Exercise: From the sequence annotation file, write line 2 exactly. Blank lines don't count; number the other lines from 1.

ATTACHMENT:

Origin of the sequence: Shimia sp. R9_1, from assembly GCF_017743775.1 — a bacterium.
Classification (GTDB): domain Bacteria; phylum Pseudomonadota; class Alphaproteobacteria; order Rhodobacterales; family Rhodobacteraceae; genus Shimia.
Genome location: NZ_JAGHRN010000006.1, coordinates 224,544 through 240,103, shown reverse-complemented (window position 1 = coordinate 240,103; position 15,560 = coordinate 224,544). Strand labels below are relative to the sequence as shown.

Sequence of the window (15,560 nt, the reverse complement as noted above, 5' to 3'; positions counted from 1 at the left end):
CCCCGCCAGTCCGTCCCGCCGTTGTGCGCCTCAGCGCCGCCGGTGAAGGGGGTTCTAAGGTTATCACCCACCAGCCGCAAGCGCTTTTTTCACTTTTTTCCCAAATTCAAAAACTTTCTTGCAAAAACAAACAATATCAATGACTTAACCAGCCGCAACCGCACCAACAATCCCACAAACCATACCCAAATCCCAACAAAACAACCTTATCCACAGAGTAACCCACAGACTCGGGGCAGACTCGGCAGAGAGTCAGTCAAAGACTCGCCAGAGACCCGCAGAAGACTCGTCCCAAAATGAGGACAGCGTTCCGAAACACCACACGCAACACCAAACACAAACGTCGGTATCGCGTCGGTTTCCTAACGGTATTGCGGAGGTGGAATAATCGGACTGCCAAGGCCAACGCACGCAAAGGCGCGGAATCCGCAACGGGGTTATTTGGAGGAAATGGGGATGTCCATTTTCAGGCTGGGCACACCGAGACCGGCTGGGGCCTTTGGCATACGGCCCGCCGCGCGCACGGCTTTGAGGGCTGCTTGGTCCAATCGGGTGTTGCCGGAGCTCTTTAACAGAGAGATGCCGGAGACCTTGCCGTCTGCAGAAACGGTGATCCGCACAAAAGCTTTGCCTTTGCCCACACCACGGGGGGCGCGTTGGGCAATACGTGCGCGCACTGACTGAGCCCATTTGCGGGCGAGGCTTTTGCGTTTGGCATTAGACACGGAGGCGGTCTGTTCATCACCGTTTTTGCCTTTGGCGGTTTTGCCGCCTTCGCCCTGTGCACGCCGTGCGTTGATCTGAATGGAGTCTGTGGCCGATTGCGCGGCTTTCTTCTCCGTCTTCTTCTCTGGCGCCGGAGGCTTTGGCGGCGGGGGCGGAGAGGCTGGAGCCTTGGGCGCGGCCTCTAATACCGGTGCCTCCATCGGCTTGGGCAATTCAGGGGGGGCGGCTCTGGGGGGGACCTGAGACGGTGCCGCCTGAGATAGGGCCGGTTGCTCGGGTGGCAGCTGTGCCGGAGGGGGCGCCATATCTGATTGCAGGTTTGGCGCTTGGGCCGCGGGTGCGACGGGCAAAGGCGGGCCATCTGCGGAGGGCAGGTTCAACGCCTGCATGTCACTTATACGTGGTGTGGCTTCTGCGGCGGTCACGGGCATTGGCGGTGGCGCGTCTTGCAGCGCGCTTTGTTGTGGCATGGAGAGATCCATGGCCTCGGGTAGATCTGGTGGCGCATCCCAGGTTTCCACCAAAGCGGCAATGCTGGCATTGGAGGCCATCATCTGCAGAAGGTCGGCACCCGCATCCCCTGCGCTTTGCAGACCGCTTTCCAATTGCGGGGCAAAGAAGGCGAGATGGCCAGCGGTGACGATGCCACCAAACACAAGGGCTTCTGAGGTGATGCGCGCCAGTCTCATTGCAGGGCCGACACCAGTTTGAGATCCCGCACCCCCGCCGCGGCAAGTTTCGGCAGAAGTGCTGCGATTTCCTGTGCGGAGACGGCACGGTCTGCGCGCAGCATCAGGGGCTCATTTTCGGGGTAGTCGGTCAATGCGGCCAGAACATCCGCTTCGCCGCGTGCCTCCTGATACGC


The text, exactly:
Classification (GTDB): domain Bacteria; phylum Pseudomonadota; class Alphaproteobacteria; order Rhodobacterales; family Rhodobacteraceae; genus Shimia.